• Measurand began work on SAA in 2003; the technology became available for research applications in 2005 and for site-monitoring in 2006; the first major patent for the technology was awarded in 2007

Motion-Sensing Technology Rocks World Market

Tiny ground movements near roads, bridges or construction sites can swiftly turn into landslides, putting lives and homes at risk. Likewise, the slightest tremor can signal a devastating earthquake. Until recently, such ground movements were frustratingly difficult to detect.

Fully introduced in 2006, ShapeAccelArray™ (SAA) automatically monitors sites to forewarn of disaster and collapse.

Lee Danisch, Founder and President of Measurand Inc., is the lead inventor of SAA. At construction sites or anywhere soil is waterlogged or disturbed, "there's always a danger," he says. The goal, he explains, is to predict landslides before they occur so that people can take preventative action. "Peoples' lives are directly affected by what we're measuring," says Danisch.

In recent months Measurand has been working with US geologists to monitor the banks of a reservoir in a residential area in New England. If the reservoir were to be drained as planned, there is a danger that the clay banks where the houses sit would collapse. Based on SAA data and the judgement of geotechnical engineers at the site, homeowners have been evacuated once already.

"We're resolving a millimetre of movement," says Danisch. "They are counting on the data every three or four hours," he notes. "It's a pretty intense situation."

In Alberta, researchers are using SAA to collect real-time data on a boggy stretch of land that the railroad runs across. "The soil moves around quite a bit when the trains are going by," Danisch observes.

Other landslide monitoring stations as well as earthquake-testing centres across Canada, the United States, Europe and Asia are now using SAA. Japan's National Research Institute for Earth Science and Disaster Prevention (NIED), one of the world's largest earthquake-simulation facilities, picked up SAA as soon as it became available.

In just two years, sales of SAA have garnered Measurand over one half million Can$, and the company has grown an average of 26 percent per year.

ShapeAccelArray Feels the Earth Move Under Our Feet

In the past, engineers had limited options for measuring soil movements. They could take measurements manually by putting a device in the ground, stopping every 60 cm (two feet) down a borehole tens of metres deep to take a reading. Time-consuming, awkward, error-prone and costly, this procedure could typically be performed only every few months to every year, making it impossible to see any trends in the short term.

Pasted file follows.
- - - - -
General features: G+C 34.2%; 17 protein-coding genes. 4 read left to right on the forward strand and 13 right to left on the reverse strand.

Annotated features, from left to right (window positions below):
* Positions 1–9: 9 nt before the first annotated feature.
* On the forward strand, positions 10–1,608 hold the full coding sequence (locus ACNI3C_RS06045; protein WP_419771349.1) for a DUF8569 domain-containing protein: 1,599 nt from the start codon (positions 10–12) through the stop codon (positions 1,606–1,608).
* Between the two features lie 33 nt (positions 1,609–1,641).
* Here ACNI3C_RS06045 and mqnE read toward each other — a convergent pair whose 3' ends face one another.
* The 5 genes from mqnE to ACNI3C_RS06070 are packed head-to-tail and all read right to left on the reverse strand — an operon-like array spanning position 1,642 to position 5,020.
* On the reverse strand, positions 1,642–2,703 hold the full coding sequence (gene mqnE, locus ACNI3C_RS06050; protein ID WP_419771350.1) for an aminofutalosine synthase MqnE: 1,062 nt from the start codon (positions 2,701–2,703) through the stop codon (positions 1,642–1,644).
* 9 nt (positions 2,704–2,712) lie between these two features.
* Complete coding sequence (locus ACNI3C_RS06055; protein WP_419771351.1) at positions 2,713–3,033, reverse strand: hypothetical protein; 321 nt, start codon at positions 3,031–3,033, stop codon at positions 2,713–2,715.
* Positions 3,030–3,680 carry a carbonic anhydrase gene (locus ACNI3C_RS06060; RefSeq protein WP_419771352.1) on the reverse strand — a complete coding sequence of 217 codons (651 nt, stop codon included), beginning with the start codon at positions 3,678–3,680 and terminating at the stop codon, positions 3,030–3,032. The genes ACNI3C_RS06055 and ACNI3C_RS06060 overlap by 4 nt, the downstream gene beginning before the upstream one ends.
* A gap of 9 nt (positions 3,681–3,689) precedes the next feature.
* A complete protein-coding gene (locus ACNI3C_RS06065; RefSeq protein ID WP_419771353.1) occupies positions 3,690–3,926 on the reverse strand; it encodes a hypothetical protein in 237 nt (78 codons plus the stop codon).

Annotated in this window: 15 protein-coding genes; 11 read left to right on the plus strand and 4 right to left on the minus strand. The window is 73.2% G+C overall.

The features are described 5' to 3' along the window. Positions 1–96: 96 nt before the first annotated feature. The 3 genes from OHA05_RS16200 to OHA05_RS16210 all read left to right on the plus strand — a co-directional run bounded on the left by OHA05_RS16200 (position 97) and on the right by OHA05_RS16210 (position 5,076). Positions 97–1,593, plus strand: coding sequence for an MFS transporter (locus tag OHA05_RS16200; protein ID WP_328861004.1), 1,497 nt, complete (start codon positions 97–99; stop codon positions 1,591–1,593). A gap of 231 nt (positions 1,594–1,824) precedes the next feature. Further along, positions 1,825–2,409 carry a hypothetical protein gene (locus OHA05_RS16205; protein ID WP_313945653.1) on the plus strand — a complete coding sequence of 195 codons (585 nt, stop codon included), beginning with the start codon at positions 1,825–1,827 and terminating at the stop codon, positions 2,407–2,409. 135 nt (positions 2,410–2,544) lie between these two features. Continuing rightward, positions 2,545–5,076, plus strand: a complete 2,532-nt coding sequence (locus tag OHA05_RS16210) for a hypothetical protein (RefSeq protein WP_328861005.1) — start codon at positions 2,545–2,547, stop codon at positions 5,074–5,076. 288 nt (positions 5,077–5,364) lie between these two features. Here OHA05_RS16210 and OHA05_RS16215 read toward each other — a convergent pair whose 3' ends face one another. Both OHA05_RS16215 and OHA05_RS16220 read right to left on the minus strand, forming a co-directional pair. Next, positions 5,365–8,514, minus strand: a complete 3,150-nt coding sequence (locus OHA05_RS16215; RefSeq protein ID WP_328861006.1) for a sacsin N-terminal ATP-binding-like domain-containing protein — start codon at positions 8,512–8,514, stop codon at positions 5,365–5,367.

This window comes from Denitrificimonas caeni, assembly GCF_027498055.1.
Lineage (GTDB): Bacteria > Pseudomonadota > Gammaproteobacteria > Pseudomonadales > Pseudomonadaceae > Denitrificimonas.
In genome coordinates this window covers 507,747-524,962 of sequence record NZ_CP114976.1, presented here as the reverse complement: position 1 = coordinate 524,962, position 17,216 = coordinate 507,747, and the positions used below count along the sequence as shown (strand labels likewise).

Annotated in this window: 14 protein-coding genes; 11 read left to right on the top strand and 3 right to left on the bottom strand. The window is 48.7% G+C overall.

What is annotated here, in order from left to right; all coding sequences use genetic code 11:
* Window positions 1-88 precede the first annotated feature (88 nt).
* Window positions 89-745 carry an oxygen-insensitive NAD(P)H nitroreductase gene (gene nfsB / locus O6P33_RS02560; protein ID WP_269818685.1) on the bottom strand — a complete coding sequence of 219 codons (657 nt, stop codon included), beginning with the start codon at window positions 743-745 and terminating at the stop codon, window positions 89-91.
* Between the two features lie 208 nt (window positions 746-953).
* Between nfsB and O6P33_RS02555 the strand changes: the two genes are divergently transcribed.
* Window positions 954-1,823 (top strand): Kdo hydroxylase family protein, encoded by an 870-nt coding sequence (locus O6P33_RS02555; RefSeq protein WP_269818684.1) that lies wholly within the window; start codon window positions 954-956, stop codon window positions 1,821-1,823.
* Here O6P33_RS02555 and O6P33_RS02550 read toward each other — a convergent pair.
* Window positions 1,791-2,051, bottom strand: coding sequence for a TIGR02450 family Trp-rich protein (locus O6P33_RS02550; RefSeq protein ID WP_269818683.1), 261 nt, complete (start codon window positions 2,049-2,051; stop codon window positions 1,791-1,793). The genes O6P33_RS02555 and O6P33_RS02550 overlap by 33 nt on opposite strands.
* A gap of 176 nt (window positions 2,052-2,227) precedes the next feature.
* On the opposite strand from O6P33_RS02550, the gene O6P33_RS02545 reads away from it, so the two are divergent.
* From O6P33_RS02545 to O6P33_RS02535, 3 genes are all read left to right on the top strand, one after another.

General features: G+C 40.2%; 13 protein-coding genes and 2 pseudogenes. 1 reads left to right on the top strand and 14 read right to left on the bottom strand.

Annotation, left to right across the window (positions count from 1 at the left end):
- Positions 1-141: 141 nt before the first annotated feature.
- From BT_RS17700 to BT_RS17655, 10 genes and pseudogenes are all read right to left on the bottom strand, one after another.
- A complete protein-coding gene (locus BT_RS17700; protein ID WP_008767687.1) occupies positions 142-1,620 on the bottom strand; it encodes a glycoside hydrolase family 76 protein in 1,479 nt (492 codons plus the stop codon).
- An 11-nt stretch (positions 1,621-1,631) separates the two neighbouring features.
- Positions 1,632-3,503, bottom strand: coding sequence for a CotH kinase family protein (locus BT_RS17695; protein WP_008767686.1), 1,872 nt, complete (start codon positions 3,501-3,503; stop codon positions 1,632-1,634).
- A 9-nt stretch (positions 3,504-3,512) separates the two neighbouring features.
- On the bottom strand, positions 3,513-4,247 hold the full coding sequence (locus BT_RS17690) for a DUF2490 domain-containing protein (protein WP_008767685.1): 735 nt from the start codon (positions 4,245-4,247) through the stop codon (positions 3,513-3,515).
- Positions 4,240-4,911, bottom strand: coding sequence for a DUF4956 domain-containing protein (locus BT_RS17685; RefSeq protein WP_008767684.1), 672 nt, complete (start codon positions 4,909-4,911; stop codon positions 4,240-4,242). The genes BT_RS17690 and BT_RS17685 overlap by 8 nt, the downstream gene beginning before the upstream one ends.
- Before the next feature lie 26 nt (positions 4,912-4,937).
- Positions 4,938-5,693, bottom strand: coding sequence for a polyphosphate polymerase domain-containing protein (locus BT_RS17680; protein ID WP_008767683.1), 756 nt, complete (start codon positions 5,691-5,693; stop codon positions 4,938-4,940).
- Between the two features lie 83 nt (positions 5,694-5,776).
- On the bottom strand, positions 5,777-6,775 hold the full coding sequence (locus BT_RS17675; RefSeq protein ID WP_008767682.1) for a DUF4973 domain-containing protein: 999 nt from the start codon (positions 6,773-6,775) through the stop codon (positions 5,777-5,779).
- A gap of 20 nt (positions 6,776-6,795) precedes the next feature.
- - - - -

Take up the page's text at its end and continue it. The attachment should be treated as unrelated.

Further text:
Alternatively, in certain settings, in-place automatic devices can be used. However, these expensive monitoring systems often become trapped in the borehole when the surrounding earth deforms. Given the expense, not to mention the number of cables connected to each device, only a few points in an area can be monitored.

In contrast, SAA allows engineers to visualize underground soil movements or movements in solid structures simply by connecting to the Internet. One SAA replaces the equivalent of 100 manual measuring devices.

An SAA looks like a jointed garden hose with about 100 rigid metal segments. By threading it into a thin pipe in the ground or a solid structure, engineers can monitor movements remotely, sometimes every hour. The device is waterproof, so can be used in wet soil, and can operate from at least minus 20 to plus 70°C.

The 30 cm-long segments that make up the array are connected by flexible joints, which can bend but cannot twist. As the ground moves, the orientation of the segments shifts.

"The soil normally has a tremendous amount of force available to bend things right along with it," says Danisch.

Not unlike the innards of a bionic arm, each segment contains three motion-sensors, called accelerometers, connected to a circuit board. Every eighth segment has a digital thermometer and a microprocessor, which is wired to a data concentrator in an "Earth Station," up to 300 m away. As many as three SAAs can be connected to one Earth Station-a cabinet with an antenna, a cellnet modem and a solar panel to re-charge the cabinet's battery. The modem relays data from each SAA over the wireless Internet.

SAA depends on special accelerometers known as micromachined electromechanical systems, or MEMS. MEMS are miniature silicon structures that can exchange information with computers. The size of a baby's fingernail, an encased MEMS accelerometer is surprisingly hardy. In an SAA, the MEMS accelerometers provide information on the tilt and rotation of the segments and how fast they move.